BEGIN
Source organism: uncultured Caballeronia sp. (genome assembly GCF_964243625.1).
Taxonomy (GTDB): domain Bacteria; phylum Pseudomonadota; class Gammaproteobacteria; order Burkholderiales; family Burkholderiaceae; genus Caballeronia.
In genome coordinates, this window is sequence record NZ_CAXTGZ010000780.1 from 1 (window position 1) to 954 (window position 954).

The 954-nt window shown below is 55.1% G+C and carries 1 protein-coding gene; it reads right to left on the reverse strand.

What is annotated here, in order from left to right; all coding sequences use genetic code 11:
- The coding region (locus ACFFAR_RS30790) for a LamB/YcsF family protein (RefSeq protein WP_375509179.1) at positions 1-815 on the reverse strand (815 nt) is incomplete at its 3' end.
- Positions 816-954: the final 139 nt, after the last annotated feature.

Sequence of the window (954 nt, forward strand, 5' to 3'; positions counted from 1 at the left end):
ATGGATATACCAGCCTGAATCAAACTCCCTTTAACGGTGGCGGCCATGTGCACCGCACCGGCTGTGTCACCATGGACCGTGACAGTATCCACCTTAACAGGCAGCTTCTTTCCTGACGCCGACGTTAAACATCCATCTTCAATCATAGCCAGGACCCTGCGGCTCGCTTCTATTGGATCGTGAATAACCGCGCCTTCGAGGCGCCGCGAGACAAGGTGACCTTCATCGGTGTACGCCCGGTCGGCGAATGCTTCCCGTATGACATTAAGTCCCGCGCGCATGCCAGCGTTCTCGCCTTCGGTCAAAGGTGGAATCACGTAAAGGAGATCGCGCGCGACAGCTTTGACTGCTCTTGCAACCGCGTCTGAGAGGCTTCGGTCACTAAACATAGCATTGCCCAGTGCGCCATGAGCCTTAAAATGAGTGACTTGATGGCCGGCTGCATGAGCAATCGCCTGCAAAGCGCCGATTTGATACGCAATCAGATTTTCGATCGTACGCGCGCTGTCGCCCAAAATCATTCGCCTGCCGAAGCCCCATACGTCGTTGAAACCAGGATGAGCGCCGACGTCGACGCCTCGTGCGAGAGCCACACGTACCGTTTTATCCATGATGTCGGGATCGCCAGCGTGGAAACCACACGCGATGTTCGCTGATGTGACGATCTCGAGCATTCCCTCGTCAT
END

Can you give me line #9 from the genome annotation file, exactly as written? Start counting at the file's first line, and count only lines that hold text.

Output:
ATGGATATACCAGCCTGAATCAAACTCCCTTTAACGGTGGCGGCCATGTGCACCGCACCGGCTGTGTCACCATGGACCGTGACAGTATCCACCTTAACAGGCAGCTTCTTTCCTGACGCCGACGTTAAACATCCATCTTCAATCATAGCCAGGACCCTGCGGCTCGCTTCTATTGGATCGTGAATAACCGCGCCTTCGAGGCGCCGCGAGACAAGGTGACCTTCATCGGTGTACGCCCGGTCGGCGAATGCTTCCCGTATGACATTAAGTCCCGCGCGCATGCCAGCGTTCTCGCCTTCGGTCAAAGGTGGAATCACGTAAAGGAGATCGCGCGCGACAGCTTTGACTGCTCTTGCAACCGCGTCTGAGAGGCTTCGGTCACTAAACATAGCATTGCCCAGTGCGCCATGAGCCTTAAAATGAGTGACTTGATGGCCGGCTGCATGAGCAATCGCCTGCAAAGCGCCGATTTGATACGCAATCAGATTTTCGATCGTACGCGCGCTGTCGCCCAAAATCATTCGCCTGCCGAAGCCCCATACGTCGTTGAAACCAGGATGAGCGCCGACGTCGACGCCTCGTGCGAGAGCCACACGTACCGTTTTATCCATGATGTCGGGATCGCCAGCGTGGAAACCACACGCGATGTTCGCTGATGTGACGATCTCGAGCATTCCCTCGTCAT